Ugandans went to the polls Friday to cast their ballots in Presidential and parliamentary races. With questions surrounding the vote’s credibility, many observers are anxiously watching for signs of unrest in the east African nation.
Voters will select its leaders for the next five years. While there are a number of parties and candidates vying for power, observers largely expect another victory for incumbent President Yoweri Museveni and his National Resistance Movement.
But President Museveni is facing perhaps his toughest challenge in 25 years as retired Ugandan colonel Dr. Kizza Besigye challenges the president for the third time. Besigye fronts the Inter-Party Coalition which consists of four parties united to challenge Mr. Museveni.
Friday’s vote has so far been marked by calm. There have been minor logistical issues including delays reported at some polling stations throughout the country. Midway through the process, Amnesty International Uganda Researcher Godfrey Odongo told VOA the vote was proceeding peacefully.
“So far so good in terms of generally, it has been a peaceful exercise. Only that we are saying that human rights must remain central as the sensitive period of elections go on today, tomorrow and Sunday when the vote counting exercise and the announcement of the results will happen,” he said.
Ugandan Electoral officials have, in the past few weeks, reassured local and international observers of a smooth and transparent vote. But opposition groups including Besigye’s have increasingly challenged such statements, accusing the government of preparing to fix the vote. Over the past few months, there have been rising concerns of violence along with electoral fraud.
Though mostly peaceful, the campaigns leading up to Friday’s vote saw spots of violence as government and opposition supporters clashed with each other and with police. Groups such as London-based Amnesty International have warned of political militias which could potentially cause trouble.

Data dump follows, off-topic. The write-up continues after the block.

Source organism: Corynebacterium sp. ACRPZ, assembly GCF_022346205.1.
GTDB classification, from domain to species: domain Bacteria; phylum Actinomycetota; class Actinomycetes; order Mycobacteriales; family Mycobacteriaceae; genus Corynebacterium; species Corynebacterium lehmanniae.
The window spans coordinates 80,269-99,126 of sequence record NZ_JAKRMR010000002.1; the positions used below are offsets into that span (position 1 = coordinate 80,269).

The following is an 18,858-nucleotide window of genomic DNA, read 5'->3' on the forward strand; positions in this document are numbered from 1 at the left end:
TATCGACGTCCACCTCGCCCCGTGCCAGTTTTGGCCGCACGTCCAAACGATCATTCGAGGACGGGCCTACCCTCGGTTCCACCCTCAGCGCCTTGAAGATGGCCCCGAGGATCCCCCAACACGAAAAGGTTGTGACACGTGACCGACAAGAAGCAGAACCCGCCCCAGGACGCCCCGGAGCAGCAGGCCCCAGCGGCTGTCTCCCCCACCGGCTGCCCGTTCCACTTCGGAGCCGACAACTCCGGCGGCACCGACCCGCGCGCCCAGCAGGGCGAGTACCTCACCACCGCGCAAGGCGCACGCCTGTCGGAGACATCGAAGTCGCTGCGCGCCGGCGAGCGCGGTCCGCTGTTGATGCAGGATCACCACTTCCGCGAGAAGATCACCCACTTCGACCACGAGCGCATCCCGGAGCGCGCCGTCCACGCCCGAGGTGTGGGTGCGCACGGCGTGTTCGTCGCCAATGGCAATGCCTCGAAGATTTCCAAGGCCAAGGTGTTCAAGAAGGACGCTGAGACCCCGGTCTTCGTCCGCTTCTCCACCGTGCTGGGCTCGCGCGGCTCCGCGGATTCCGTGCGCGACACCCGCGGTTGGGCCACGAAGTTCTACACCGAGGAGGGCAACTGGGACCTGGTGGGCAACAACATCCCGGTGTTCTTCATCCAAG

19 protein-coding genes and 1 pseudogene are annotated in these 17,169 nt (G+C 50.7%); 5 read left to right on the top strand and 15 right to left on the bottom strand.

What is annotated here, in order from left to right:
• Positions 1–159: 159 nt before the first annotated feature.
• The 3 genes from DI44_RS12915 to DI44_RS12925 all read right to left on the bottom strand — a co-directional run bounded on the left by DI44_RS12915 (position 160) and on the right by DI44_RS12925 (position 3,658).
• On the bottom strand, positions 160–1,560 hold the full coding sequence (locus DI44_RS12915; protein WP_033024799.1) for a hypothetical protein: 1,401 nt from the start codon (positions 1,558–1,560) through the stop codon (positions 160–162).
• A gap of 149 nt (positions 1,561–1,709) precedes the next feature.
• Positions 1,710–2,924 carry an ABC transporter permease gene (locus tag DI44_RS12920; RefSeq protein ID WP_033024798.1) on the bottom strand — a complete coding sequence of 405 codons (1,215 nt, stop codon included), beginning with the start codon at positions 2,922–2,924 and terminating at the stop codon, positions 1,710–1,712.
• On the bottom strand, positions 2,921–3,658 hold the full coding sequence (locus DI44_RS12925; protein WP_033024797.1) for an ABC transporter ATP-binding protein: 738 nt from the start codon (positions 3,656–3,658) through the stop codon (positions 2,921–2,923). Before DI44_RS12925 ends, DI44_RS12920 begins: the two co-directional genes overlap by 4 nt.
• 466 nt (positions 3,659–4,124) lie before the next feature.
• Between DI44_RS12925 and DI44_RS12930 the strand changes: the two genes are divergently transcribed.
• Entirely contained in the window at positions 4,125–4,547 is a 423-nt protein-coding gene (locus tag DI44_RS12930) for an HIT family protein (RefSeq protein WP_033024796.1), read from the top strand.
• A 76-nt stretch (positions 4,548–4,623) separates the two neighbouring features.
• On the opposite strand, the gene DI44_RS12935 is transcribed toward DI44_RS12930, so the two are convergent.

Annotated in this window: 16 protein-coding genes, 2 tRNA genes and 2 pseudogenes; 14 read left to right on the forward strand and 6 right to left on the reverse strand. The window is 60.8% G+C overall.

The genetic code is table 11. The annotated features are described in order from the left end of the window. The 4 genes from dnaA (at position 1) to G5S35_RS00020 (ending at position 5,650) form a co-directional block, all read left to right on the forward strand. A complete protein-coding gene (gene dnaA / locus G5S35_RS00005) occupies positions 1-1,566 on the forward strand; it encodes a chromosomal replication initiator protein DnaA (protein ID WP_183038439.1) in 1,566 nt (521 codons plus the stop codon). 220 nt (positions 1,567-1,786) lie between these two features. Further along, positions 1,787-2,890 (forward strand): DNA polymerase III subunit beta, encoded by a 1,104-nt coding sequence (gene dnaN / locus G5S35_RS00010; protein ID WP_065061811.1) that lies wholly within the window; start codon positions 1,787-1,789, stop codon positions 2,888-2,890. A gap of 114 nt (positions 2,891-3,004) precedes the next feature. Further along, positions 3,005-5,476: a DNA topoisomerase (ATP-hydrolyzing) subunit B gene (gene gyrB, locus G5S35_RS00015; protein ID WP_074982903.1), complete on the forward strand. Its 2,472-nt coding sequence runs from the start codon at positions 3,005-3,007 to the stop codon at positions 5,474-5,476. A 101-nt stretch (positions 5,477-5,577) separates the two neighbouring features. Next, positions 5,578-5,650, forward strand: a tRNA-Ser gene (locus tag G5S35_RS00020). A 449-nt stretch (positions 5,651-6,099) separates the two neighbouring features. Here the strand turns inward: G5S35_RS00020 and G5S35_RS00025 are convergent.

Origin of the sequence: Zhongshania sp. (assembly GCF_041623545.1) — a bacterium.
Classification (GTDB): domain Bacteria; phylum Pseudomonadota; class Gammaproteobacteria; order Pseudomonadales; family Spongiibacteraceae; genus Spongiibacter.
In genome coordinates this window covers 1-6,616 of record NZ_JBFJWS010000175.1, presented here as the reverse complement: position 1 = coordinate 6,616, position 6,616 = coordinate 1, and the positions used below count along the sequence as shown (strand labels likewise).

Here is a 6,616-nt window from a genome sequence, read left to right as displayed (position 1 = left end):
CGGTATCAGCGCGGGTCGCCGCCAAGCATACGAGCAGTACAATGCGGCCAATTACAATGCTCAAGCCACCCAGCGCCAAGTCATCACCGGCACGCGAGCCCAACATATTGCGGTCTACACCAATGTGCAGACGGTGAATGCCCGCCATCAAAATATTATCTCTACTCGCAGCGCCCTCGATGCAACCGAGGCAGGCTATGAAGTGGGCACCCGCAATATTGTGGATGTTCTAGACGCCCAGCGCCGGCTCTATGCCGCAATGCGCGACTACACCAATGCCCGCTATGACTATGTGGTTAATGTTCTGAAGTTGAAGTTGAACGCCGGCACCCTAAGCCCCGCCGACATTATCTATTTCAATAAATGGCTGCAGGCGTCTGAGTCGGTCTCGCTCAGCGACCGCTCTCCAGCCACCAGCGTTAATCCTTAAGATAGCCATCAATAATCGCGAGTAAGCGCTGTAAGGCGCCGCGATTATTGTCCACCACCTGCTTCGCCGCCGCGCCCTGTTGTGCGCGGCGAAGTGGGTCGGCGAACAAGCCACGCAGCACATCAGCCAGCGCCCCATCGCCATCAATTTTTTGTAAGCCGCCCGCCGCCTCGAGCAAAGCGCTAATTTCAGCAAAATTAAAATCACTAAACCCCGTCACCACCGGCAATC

Amnesty’s Odongo urged restraint and vigilance from Uganda’s police in the period following the vote.
"They must be seen to be independent in the sense of dealing with both sides, the ruling party and the opposition. Beyond that all political actors - the ruling party and the opposition parties - must themselves agree to cooperate with the police in nipping in the bud any violence may arise, spontaneous or otherwise,” Odongo said.
He warned that credibility must be maintained to avoid a repeat of the presidential election in 2006. President Museveni was declared the winner in 2006, with 59 percent to Kizza Besigye’s 37 percent. However opposition groups disputed the results and accused the government of intimidation, citing the arrest and detention of Besigye in the run-up to the poll.
Voting will continue until Friday evening, with counting to begin immediately following the close of the polls. Preliminary results are expected on Sunday.